For a South Carolina port-based truck emissions reduction program it is full steam ahead.
“Launched as a result of the Navy Base Terminal permit process, the program requires trucks serving the container terminals to have engines manufactured in 1994 or later,” South Carolina Ports announced in a Nov. 1, 2013 press release. “Based on engine year rather than truck model year, the certification is designed with maximum flexibility for the trucking industry. Truck owners must enroll in the program … between November 1st, 2013 and January 1, 2014.”
The port-based Clean Truck Program in South Carolina joins a similar effort in California like the one in place at the Port of Long Beach, for example.
One interesting and also laudable aspect of the initiative in South Carolina is a hardship provision.
“A limited number of hardship registrations will be available on a first come, first serve basis for trucks who have called on terminals at least 52 times in the previous 52 weeks,” South Carolina Ports expressed.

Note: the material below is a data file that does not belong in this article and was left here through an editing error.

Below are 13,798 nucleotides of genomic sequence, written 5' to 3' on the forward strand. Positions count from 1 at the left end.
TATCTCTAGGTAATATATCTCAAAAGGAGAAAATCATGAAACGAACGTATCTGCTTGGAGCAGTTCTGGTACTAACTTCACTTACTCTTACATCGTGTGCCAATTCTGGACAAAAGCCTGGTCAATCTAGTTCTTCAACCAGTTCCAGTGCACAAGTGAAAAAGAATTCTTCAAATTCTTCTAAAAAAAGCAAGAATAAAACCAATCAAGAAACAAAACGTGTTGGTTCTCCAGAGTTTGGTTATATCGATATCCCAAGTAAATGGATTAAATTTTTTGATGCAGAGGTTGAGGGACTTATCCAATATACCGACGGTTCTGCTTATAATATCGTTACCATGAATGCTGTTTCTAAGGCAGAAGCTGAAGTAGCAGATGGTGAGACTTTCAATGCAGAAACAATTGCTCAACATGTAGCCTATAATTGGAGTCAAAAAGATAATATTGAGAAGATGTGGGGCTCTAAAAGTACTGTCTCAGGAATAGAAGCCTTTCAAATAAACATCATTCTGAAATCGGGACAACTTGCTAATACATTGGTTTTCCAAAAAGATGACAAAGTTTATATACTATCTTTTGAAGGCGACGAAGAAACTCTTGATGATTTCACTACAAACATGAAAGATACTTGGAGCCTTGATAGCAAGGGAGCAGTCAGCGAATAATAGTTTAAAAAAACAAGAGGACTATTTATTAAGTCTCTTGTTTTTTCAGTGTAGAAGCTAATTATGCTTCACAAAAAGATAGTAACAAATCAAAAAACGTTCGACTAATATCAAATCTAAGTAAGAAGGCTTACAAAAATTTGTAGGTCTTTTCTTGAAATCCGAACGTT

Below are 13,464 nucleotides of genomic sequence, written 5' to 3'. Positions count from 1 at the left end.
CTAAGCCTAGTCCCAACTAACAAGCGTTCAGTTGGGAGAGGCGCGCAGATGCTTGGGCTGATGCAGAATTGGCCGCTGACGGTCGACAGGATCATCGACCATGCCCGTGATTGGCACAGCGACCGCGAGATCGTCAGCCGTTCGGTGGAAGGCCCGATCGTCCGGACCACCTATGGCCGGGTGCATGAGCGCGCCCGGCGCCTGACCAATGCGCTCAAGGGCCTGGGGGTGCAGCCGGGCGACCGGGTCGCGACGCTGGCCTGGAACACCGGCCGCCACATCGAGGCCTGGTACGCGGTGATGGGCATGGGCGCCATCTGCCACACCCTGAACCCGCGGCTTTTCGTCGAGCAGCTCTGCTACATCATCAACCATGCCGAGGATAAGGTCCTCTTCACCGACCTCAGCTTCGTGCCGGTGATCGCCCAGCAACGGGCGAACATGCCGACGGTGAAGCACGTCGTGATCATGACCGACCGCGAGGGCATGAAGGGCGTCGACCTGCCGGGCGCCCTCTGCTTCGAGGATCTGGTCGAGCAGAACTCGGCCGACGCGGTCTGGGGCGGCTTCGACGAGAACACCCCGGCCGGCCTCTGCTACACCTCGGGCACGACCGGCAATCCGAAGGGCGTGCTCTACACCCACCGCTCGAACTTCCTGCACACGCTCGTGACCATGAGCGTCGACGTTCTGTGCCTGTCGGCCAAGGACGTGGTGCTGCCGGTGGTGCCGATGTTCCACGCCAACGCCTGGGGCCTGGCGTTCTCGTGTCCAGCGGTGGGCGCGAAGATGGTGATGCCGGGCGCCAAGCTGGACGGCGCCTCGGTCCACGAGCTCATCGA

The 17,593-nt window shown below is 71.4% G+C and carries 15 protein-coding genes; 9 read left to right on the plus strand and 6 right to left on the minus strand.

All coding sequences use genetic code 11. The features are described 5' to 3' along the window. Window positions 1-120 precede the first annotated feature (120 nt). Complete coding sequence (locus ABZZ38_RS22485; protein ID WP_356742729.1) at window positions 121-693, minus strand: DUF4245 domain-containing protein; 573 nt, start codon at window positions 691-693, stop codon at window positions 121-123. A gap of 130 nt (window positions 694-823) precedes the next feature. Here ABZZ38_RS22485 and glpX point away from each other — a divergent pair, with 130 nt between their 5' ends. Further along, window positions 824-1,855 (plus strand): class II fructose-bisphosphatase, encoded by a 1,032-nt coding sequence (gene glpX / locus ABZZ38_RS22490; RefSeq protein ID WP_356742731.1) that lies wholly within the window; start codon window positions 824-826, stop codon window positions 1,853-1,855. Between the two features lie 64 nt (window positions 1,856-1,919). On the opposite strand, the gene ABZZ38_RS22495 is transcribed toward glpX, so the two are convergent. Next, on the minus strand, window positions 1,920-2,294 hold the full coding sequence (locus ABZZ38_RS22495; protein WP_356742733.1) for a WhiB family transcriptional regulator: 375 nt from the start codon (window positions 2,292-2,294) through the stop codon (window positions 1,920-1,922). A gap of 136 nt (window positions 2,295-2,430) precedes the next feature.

“‘As truckers and residents of the Lowcountry, we seek to provide motor carrier service using the most fuel efficient and cleanest burning trucks possible,’ said Keith Johnson, President of the Charleston Motor Carriers Association,” as cited by South Carolina Ports in the release. “‘We support the Clean Truck Program and the opportunity it gives our members to upgrade their truck engines. This is a positive initiative both for our industry and for the environment.’”
Now imagine if this program transcends South Carolina port service thereby moving into mainstream trucking industry operations in the state and elsewhere.
The improvement in the air as a result of such a move would definitely be noticeable.